Meg Whitman and Carly Fiorina didn’t think it would be so easy. But both Whitman and Fiorina won big — and both races were over shortly after 9 p.m.
Both women fought hard and campaigned like champions. Both Women had Republican challengers that ran aggressive campaigns against them.
Whitman seemed to have a scary primary race developing when Insurance Commissioner Steve Poizner ran a series of immigration ads in the last few weeks that made the race tense and close.
Whitman quickly responded with tough ads of her own to correct her record. More importantly, she never lost her cool. She proved she was a tough leader that knows how to fight, and she showed California voters that she can handle the rough and tumble world of politics.
Poizner’s aggressive campaign ultimately made Whitman a better candidate. While she may have started as a soft spoken CEO, she was forced into finishing as a sturdy leader — one who is focused in her message and comfortable in her abilities.
Fiorina also had a tough primary battle. While Tom Campbell had little money, his message hit Fiorina hard. But she responded with both brilliant campaign ads and old fashion retail politics. She worked hard — crisscrossing the state and campaigning vigorously.
She seemed to enjoy one-on-one conversations with everyday Californians in a way many pundits didn’t think possible. She knows the issues and is surprisingly and genuinely personable. She, too, became a better candidate due to her opponent.
For Whitman, Jerry Brown is the perfect opponent. And for Fiorina, running against Barbara Boxer presents voters with drastically different choices.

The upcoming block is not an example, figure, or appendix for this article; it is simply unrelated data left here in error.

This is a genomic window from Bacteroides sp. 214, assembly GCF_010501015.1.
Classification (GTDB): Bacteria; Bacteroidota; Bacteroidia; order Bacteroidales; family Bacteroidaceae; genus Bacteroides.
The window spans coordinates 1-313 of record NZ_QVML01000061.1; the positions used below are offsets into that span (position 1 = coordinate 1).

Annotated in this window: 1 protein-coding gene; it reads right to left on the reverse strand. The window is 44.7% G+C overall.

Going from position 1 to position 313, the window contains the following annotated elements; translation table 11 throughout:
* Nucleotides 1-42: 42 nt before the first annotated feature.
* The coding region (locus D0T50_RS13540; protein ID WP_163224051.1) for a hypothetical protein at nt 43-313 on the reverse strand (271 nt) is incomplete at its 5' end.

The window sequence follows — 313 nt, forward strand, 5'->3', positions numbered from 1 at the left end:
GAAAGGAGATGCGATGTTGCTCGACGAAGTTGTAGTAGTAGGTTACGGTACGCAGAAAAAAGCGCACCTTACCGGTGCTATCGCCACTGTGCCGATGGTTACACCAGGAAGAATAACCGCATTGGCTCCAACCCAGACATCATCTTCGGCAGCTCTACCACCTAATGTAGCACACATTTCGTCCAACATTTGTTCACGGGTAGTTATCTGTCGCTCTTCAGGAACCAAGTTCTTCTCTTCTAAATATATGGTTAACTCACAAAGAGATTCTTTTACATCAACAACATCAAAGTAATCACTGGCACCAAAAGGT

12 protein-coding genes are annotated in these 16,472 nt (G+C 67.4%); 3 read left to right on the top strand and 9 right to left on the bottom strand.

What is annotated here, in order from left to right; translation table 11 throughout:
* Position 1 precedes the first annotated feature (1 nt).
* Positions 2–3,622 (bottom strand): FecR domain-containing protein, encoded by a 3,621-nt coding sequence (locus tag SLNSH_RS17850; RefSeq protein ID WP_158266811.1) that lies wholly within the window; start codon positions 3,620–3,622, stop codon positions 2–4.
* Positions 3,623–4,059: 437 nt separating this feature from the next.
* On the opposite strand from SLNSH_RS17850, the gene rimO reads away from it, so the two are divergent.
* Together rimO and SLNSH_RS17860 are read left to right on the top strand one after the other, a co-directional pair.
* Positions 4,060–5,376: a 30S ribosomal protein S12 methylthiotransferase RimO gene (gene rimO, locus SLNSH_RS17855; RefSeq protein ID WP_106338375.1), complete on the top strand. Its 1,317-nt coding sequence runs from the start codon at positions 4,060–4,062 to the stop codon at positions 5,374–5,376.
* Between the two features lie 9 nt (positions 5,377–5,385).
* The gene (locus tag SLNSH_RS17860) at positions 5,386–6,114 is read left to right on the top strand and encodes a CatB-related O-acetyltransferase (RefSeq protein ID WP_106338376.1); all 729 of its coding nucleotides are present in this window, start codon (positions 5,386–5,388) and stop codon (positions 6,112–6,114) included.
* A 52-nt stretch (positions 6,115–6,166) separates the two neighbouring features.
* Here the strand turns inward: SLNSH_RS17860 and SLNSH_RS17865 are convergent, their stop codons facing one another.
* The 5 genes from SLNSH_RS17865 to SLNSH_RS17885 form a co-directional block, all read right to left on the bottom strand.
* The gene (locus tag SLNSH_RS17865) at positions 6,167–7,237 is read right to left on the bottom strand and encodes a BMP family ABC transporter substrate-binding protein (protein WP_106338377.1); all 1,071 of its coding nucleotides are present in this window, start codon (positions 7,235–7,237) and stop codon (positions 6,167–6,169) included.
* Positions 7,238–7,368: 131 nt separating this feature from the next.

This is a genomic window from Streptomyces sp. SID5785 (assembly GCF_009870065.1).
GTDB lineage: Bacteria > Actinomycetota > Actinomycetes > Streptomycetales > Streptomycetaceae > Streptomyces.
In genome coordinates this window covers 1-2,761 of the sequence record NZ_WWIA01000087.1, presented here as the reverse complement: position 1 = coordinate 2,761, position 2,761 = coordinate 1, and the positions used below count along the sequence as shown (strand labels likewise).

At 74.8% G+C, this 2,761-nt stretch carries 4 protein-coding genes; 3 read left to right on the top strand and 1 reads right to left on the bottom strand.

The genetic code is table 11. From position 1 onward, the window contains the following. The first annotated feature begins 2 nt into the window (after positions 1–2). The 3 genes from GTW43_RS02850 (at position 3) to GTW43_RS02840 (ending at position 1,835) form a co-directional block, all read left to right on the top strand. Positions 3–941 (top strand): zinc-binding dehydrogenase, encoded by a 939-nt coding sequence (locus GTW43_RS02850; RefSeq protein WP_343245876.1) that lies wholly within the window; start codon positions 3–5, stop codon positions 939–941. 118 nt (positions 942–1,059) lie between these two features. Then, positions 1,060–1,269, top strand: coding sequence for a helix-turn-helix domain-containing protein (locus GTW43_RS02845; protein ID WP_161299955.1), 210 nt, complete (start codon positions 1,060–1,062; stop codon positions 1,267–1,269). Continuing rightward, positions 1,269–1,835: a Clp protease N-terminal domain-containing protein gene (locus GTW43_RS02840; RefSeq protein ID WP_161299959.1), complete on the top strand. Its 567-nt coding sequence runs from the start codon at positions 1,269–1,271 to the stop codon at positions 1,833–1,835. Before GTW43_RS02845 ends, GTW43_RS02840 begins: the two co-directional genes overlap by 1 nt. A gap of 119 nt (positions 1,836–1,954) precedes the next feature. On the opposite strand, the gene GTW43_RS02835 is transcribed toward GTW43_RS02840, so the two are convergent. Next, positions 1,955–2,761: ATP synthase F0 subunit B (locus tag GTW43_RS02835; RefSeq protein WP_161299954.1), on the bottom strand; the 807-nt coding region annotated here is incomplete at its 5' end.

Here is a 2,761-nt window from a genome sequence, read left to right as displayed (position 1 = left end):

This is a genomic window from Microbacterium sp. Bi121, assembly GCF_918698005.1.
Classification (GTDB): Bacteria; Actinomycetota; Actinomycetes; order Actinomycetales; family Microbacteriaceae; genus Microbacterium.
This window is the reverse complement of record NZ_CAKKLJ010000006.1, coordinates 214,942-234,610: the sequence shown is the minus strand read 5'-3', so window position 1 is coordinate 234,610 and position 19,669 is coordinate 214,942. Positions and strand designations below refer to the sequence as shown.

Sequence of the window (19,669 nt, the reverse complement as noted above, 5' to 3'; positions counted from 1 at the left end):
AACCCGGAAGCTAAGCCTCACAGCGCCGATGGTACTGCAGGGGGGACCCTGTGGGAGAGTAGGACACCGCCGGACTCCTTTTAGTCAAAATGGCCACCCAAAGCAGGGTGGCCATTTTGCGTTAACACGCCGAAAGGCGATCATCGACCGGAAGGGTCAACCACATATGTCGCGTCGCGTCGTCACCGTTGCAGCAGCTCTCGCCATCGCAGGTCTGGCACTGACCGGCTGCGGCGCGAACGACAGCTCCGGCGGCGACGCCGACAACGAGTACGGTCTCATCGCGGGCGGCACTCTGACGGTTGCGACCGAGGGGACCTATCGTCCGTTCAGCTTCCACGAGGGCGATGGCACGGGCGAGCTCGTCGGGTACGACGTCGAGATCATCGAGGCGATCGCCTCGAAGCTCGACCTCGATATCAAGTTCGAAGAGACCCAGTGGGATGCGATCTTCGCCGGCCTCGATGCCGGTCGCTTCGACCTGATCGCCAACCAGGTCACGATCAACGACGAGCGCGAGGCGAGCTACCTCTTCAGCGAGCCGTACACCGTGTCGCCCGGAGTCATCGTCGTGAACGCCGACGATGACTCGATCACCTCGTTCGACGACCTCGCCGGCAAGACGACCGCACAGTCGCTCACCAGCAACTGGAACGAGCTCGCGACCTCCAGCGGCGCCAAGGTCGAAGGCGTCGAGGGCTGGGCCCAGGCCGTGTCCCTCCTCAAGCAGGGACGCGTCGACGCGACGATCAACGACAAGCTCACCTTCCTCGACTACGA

Brown is all talk with very little to show for his decades of political activity. The last time Jerry Brown was governor, he left the state with record unemployment and a budget deficit of more than $1 billion. Whitman is soft spoken with a lifetime of business success. While voters across the country are tired of career politicians like Brown and Boxer, Californians are particularly wary of self-serving politicians that have left the state near fiscal collapse.
Barbara Boxer, who is known as mean-spirited and difficult to get along with, is the poster-child for out-of-touch politicians with stale ideas. She has many detractors who are energized to throw her out of office but few vocal supporters outside of the traditional union members that support all Democrats.
While East Coasters erroneously think California voters are overwhelmingly liberal, Golden State residents are consistently anti-tax and fiercely independent.
Californians are progressive and willing to try creative solutions to problems. Unlike other risk-adverse states, California tries everything once. How else can you explain a state that elected Hollywood icon Arnold Schwarzenegger as governor and overwhelmingly passed Proposition 8, the anti-gay state-wide ballot initiative? Solidly liberal states would never have voted for Arnold and Prop 8.
The current political climate for incumbents, combined with California’s penchant for continuous improvement and inventive ideas, spells trouble for old guards like Brown and Boxer.
This November, California voters have a clear choice — Jerry Brown and Barbara Boxer who are uber-liberal career politicians with a history of support from special interests or Meg Whitman and Carly Fiorina — CEOs with decades of business experience and new ideas to turn California’s dubious future around.
Richard Grenell served as the spokesman for the last four ambassadors to the United Nations — John Negroponte, John Danforth, John Bolton, and Zalmay Khalilzad. Go to www.richardgrenell.com.
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